INTERVIEW: Tom Baddeley

Emerging Arts Professional Kiri Falls talks to former journalist and broadcaster Tom Baddeley about writing rhyming verse for children.

What was your motivation for writing Aussie Legends?
My kids were the motivation – I have two young daughters. I was reading them some wonderful children’s books, and I noticed that the books with rhyming narratives connected with them much more than the books without rhyme.

I had a love of history as a kid, so I thought, if I could combine the two – rhyming narrative and history – I’d be killing two birds with one stone, so to speak. I could educate children about history, and entertain them with rollicking rhymes at the same time.

I started writing them when I was on tour with the Western Force in South Africa. I was the media manager for the team and when we went away we invariably went for a few weeks at a time, which, to be honest, I struggled with. I hated being away from my family so, in our second season during the trip to South Africa, I started writing the verse as a way of connecting with my kids.

Describe the process of writing Aussie Legends.
The first task was to identify a “ripping yarn” in Australian history. Kids love a good story, so I had to pick the historical characters with really great stories. The stories needed to capture kids’ imagination.

After I had chosen the stories, I had to go back and check the history. With the correct information, I mapped out the history of each individual. Then I picked out the key aspects, and formed nine or ten verses around these.

It was important to make sure the key points were highlighted in the verses. The difficult thing was getting the facts and information across, while choosing words that were accessible for young children. And then I still had to make it rhyme!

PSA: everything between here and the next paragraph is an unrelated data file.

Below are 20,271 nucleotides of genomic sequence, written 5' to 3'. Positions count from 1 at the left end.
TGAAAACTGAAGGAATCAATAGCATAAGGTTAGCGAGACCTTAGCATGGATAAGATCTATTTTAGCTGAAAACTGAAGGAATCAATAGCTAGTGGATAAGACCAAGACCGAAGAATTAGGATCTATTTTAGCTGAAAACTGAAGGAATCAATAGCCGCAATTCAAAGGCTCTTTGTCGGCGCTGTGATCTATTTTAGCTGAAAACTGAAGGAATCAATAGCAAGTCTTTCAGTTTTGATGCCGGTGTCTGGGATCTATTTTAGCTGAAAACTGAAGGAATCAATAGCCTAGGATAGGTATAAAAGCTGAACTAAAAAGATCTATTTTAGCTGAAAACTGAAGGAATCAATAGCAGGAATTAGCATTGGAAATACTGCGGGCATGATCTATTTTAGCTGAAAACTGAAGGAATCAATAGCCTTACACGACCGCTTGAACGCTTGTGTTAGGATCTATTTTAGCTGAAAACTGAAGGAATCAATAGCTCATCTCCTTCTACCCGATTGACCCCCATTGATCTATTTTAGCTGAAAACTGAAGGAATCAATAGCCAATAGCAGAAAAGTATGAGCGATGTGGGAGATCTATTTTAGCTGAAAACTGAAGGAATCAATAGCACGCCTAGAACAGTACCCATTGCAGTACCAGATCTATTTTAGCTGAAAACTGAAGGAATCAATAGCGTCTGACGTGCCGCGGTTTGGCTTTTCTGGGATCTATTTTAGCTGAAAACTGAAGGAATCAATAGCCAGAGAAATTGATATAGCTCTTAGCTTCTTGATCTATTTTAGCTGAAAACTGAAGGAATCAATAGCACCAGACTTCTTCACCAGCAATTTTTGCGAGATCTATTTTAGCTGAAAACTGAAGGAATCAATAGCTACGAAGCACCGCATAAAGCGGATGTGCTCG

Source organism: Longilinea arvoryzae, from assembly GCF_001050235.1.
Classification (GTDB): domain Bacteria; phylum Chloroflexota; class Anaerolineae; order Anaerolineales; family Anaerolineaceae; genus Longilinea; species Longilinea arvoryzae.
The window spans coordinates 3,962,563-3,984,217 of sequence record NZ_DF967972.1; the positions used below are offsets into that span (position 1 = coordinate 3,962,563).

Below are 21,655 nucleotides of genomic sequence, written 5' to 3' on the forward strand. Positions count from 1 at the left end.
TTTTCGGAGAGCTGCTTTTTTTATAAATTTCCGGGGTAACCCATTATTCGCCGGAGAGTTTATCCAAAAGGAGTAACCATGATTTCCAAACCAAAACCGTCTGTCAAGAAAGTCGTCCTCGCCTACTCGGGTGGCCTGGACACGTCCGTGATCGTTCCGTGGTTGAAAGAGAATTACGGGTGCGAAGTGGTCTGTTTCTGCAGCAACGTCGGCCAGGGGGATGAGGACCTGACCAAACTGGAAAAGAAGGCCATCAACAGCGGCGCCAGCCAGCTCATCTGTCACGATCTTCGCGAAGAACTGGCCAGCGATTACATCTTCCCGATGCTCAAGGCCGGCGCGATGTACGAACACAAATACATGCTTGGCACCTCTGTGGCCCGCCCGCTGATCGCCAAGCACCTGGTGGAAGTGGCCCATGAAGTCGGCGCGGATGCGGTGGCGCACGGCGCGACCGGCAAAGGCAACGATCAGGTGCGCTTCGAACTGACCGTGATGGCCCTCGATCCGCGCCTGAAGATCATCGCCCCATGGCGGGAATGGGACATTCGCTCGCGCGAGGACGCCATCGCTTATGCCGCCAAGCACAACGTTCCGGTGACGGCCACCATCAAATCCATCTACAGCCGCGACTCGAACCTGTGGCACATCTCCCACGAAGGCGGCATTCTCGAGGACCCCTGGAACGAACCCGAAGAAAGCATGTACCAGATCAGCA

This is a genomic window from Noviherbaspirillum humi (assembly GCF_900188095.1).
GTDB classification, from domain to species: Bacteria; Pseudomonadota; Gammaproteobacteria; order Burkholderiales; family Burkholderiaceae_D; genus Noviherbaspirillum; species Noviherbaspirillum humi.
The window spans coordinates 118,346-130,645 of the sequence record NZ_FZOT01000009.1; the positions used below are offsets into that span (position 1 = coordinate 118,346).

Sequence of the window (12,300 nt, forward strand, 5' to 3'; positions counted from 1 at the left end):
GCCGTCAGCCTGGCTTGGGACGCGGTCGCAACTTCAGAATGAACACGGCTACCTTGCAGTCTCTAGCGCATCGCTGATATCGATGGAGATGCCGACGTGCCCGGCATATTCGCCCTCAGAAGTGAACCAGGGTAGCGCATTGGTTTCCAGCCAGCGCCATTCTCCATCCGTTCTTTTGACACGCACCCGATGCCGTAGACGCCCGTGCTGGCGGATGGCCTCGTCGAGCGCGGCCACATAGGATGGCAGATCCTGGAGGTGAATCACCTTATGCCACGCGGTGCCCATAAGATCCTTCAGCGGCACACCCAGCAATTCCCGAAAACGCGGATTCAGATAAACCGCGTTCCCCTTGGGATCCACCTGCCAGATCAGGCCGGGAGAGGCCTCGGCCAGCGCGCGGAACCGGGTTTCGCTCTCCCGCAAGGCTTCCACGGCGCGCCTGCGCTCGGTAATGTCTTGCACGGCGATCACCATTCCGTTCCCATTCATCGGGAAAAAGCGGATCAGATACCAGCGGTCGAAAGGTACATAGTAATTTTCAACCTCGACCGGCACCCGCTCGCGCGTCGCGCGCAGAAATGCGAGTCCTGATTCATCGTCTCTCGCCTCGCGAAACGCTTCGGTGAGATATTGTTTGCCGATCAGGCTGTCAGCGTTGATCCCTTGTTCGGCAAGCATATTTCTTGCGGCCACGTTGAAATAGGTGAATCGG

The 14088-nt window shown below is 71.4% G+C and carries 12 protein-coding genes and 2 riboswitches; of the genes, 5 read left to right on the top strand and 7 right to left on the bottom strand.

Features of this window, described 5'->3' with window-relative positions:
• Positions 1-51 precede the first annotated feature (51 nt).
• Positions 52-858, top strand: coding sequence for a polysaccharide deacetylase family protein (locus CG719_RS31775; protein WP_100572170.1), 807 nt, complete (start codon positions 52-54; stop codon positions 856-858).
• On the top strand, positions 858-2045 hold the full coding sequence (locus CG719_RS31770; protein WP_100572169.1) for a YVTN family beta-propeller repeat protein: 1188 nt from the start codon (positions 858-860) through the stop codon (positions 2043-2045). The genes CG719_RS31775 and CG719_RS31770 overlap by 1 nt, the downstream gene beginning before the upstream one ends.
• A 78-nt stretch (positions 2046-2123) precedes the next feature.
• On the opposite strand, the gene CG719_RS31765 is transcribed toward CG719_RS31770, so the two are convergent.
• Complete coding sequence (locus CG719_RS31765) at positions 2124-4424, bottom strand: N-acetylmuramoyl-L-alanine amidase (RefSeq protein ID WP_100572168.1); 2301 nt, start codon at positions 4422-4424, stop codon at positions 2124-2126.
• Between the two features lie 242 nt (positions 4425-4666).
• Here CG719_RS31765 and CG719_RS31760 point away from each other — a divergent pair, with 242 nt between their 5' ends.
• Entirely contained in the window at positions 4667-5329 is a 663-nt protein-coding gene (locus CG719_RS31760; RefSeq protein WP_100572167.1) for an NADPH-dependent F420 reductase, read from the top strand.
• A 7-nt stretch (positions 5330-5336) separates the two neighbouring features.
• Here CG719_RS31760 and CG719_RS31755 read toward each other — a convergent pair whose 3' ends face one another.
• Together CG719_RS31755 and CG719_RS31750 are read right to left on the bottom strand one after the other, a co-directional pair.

Did you test out the verses on your own children?
Yes, I ran a couple by my girls but I quickly realised the words didn’t resonate as much in the absence of pictures. So the next time I waited until Tracey had done some illustrations and that time round, the girls were all ears!

What was it like watching the illustrations emerge from your text?
It was fun watching the illustrations evolve. It was important that they highlighted the critical aspects, and captured the kids’ imaginations. I think Tracey’s done a great job of this with her illustrations.

How did you choose these particular historical figures?
As I mentioned before, picking out the best stories amongst the characters in Australian history was the first step.

However I also looked for a nice balance in the characters I chose. So there are males and females, explorers and animals, sporting greats and musicians.

If I had only been looking for a good story, I could have done a whole book on Australian explorers – there are some great stories there!

But the book is all about making kids aware of some key players in Australian history, so variety is important.

Where did your interest in history stem from?
From my parents, I would say. My father was passionate about military history, and my mother had a love of biography. So growing up I was very well exposed to these forms of story and writing.

Did poetry (of any kind) impact on your education while you were at school?
I wouldn’t say it had a great impact. I did have a school teacher called Mrs Pusenjak, at South Perth Primary in the 1970s, who was an inspirational woman. She had us reciting Lawson and Banjo Paterson from Year One! Her love of Australia’s bush poets – I think she once worked as a cook for a shearing team – was overt and I think it rubbed off on all of us. My interest in poetry stalled when I left primary school but my recollections of her reciting ‘The Man from Ironbark’ in her knee-high boots and birds nest hair-do are still vivid!

I didn’t have a lot of interest in reading poetry outside of school. I enjoyed a lot of non-fiction, and that’s what I read most of the time.

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